Scientists have succeeded in permanently erasing frightening memories in mice, an early step toward the development of treatments for people haunted by traumas they can’t forget.
According to a study in the journal Neuron this week, researchers genetically manipulated the brains of mice to overproduce a key enzyme that appeared to selectively wipe memories from the animals’ brains.
The enzyme, calcium/calmodulin protein kinase II (CaMKII), also is present in humans, making it a possible target for a drug to treat post-traumatic stress disorder and other psychological problems, scientists said.
According to the report, researchers from the Medical College of Georgia and East China Normal University in Shanghai trained the mice to associate environmental cues -- a specific tone and cage -- with an electric shock, and then looked to see what the animals could remember.
Ordinary mice learn to freeze in fear when confronted with those cues. The engineered animals, however, did not show fear when they were placed in the cage or heard the tone, a sign that they did not remember that those things meant a shock was coming.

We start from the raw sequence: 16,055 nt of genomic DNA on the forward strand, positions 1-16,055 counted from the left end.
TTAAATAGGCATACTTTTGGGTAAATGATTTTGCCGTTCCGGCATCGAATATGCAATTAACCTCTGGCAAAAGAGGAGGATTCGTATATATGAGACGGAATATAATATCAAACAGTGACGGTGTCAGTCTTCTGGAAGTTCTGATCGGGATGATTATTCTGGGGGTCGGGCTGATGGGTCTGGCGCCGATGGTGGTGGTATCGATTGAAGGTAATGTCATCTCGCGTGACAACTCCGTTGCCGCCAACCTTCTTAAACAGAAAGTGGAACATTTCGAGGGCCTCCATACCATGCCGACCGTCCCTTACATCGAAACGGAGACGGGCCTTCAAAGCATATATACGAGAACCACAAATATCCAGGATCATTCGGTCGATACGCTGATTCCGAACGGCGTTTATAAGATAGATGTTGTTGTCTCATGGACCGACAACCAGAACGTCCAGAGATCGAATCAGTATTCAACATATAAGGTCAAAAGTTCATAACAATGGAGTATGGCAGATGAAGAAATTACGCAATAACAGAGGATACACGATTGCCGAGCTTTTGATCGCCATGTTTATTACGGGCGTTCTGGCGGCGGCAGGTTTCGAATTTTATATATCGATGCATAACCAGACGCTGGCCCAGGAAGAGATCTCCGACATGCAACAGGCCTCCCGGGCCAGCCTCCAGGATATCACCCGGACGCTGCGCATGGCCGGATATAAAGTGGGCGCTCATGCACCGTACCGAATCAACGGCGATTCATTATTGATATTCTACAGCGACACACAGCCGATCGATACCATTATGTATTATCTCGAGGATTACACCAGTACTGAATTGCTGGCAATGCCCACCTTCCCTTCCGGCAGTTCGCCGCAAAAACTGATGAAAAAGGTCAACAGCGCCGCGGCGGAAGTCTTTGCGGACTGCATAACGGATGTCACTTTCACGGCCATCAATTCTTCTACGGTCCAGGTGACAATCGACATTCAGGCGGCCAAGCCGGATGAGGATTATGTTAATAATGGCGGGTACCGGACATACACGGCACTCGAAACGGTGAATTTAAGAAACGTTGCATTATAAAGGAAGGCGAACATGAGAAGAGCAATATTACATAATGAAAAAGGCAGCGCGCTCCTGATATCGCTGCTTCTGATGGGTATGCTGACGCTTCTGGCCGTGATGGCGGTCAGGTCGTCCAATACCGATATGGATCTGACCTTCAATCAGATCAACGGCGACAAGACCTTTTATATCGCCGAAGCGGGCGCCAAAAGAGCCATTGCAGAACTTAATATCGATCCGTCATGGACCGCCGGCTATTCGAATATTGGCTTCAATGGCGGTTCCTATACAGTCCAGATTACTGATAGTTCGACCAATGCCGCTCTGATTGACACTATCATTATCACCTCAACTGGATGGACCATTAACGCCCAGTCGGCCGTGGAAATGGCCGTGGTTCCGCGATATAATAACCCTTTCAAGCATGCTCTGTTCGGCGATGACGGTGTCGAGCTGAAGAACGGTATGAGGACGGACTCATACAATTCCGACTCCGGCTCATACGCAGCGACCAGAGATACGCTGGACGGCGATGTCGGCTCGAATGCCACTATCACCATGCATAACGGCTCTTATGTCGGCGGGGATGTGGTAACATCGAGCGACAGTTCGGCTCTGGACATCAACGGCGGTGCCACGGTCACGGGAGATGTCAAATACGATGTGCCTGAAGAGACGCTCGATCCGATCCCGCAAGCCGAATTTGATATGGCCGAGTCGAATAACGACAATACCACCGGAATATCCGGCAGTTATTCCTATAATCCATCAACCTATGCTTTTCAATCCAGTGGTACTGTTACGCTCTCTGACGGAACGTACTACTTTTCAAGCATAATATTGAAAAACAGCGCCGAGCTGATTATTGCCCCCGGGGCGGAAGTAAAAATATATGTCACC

To find out whether the memory loss was permanent, researchers gave the mice a drug that, in effect, reduced the amount of the enzyme to normal levels. The animals still failed to freeze when they heard the tone or saw the cage.
In a series of subsequent experiments, researchers discovered that they could selectively erase fearful memories related to the electric shocks while leaving other recollections -- for example, the fear of cat odor -- intact.
Study author Joe Z. Tsien, a neuroscientist at the Medical College of Georgia, cautioned that formidable obstacles stood in the way of translating the research into a human drug. The genetic engineering technique used in the mice cannot be used in people, he said.
In addition, there is currently no practical method of delivering additional enzyme to the human brain, he said.